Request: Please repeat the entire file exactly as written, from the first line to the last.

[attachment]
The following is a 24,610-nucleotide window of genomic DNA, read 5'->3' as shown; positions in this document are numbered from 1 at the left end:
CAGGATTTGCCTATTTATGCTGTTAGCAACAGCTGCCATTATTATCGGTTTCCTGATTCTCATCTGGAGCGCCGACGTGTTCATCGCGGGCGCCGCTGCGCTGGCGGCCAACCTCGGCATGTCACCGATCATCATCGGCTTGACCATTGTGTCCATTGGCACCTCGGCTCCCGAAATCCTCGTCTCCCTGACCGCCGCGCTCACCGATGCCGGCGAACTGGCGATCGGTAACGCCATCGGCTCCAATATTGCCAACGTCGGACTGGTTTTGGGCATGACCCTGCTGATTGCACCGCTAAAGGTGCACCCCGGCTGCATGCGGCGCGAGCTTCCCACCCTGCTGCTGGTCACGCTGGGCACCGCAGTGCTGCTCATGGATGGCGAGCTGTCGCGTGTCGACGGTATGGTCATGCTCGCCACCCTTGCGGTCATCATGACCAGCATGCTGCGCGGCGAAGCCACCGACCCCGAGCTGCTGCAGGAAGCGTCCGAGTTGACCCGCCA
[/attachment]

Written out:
The following is a 24,610-nucleotide window of genomic DNA, read 5'->3' as shown; positions in this document are numbered from 1 at the left end:
CAGGATTTGCCTATTTATGCTGTTAGCAACAGCTGCCATTATTATCGGTTTCCTGATTCTCATCTGGAGCGCCGACGTGTTCATCGCGGGCGCCGCTGCGCTGGCGGCCAACCTCGGCATGTCACCGATCATCATCGGCTTGACCATTGTGTCCATTGGCACCTCGGCTCCCGAAATCCTCGTCTCCCTGACCGCCGCGCTCACCGATGCCGGCGAACTGGCGATCGGTAACGCCATCGGCTCCAATATTGCCAACGTCGGACTGGTTTTGGGCATGACCCTGCTGATTGCACCGCTAAAGGTGCACCCCGGCTGCATGCGGCGCGAGCTTCCCACCCTGCTGCTGGTCACGCTGGGCACCGCAGTGCTGCTCATGGATGGCGAGCTGTCGCGTGTCGACGGTATGGTCATGCTCGCCACCCTTGCGGTCATCATGACCAGCATGCTGCGCGGCGAAGCCACCGACCCCGAGCTGCTGCAGGAAGCGTCCGAGTTGACCCGCCA